Person: Loyd, Samuel
Sam Loyd was an American amateur mathematician best known for his invention of puzzles as well as chess problems.
Mathematical Profile (Excerpt):
- While still at school, Loyd won prizes for his chess problems.
- Loyd's first chess problem was published in the New York Saturday Courier on 14 April 1855.
- After leaving school Loyd began to study engineering, intending to become a steam and mechanical engineer, but he found he could make his living from his puzzles and chess problems.
- Loyd's interests were by now rather diverse for as well as earning money as a plumbing contractor he had purchased a chain of music stores.
- He continued to compose chess problems, write newspaper columns, and edit papers such as Sam Loyd's Puzzle Magazine and even a mechanics journal.
- By 1870 Loyd had become more interested in composing mathematical puzzles than chess problems.
- As well as chess problems of the type "White to play and mate in three", Loyd also produced mathematical problems involving chess boards.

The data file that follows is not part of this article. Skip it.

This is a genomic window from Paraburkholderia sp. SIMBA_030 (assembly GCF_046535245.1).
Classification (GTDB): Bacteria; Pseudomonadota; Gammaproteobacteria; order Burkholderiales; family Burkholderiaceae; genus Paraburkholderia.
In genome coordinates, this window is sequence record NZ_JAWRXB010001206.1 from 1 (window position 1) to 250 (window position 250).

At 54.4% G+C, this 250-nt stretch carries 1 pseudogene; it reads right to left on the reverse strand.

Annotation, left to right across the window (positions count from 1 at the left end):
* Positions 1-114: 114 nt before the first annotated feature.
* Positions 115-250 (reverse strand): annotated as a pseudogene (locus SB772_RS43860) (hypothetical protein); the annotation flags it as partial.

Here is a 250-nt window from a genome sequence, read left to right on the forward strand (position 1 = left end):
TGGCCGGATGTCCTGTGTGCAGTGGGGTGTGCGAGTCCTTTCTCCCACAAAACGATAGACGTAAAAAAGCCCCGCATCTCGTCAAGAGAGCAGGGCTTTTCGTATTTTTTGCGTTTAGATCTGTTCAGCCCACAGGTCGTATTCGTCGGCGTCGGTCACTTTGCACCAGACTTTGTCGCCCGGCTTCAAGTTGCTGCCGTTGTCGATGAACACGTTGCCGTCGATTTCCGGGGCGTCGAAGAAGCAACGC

- Loyd discussed this in the April 1908 edition of Sam Loyd's Puzzle Magazine.
- Loyd contributed the following problems to the first part of the American Chess Journal.
- These show Loyd's genius very clearly - particularly d) which is an incredible achievement.
- Loyd's most famous puzzle was the 15 Puzzle which he produced in 1878.
- Of course, Loyd knew his $1000 was safe for the puzzle cannot be solved.
- Another of Loyd's famous puzzles was called "Get off the Earth" and was produced many years after the 15 Puzzle.
- We have talked about mathematical puzzles invented by Loyd.
- At first sight one would not expect there to be a unique solution to this problem, but Loyd was well aware that a logical argument would find the one and only one solution.
- Not only did Loyd produce puzzles, he also gave performances of tricks.
- Loyd produced over 10 000 puzzles in his lifetime many involving sophisticated mathematical ideas.
Born 31 January 1841, Philadelphia, Pennsylvania , USA. Died 10 April 1911, New York, USA.
View full biography at MacTutor
Tags relevant for this person:
Origin Usa, Puzzles And Problems
Adapted from other CC BY-SA 4.0 Sources:
- O’Connor, John J; Robertson, Edmund F: MacTutor History of Mathematics Archive